The Falcon's Malteser by Anthony Horowitz

The Falcon’s Malteser trades confidently on slapstick and puns

kids review | Read in About 2 minutes
Published 18 Aug 2015

Tim Diamond is a private detective. The only thing is, he’s not very bright. In fact, it’s entirely possible he doesn’t even know what “thinking” really is.

Luckily, his kid brother Nick is on the case. On all cases, in fact. And we’re with them on their latest: a short South American man in a large hat has left them a strange package in a brown envelope, and £500. If they can take care of the package for one week, there is another £500 waiting.

But what could be so important that simply taking care of it is worth £1,000? A box of Maltesers. Of course. And a whole host of characters want to get their hands on it.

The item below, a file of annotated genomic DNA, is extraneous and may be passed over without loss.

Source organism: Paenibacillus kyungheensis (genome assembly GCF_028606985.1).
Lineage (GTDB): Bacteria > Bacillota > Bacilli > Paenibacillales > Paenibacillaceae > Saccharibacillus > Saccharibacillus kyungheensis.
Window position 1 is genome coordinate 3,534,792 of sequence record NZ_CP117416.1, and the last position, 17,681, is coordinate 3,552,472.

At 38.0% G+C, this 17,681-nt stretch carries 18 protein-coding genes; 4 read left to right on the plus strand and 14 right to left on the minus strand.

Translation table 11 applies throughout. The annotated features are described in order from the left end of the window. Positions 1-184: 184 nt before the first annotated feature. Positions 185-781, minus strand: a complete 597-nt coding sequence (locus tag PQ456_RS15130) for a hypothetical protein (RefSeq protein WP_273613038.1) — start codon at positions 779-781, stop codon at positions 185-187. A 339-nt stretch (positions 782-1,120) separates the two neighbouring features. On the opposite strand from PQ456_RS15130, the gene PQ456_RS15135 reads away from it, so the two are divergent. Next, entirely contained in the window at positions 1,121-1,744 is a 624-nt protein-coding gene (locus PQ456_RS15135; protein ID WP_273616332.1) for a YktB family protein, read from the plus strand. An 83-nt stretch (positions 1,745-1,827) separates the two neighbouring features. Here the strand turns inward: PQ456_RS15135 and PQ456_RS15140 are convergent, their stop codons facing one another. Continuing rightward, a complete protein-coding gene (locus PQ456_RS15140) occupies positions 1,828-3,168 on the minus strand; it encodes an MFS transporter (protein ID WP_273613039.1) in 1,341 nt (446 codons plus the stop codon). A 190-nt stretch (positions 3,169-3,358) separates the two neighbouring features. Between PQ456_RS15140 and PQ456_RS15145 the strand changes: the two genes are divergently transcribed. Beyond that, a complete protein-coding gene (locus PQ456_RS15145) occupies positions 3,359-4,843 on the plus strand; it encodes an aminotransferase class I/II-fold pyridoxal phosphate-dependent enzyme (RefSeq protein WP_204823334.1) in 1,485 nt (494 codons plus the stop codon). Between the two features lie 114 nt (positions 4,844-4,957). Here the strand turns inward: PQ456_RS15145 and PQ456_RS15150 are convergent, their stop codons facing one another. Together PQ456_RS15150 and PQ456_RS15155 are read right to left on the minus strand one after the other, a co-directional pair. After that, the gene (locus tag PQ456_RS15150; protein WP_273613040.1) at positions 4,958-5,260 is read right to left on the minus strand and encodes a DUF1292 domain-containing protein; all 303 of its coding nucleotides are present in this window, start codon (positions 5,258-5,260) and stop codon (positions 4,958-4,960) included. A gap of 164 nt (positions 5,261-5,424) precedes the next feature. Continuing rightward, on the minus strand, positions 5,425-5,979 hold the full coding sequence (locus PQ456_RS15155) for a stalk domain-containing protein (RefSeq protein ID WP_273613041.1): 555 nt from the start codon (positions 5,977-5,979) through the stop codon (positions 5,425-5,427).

New Old Friends’ stage adaptation of Anthony Horowitz’s The Falcon’s Malteser trades confidently on slapstick and puns. It’s all double takes and direct address, chases on foot through revolving doors and escapes in vans made out of rolling office chairs. The few songs feel slightly out of place, but the show quickly marches onwards.

Horowitz’s mystery contains enough twists to remain fun throughout the hour, while enough clues are dropped along the way that at the end it all comes together. Well, it comes together with a conclusion that is as far-fetched as you would expect.

The cast leap between roles and doing it with heart. This isn’t a production shaded with any subtly, and it is all the better for it.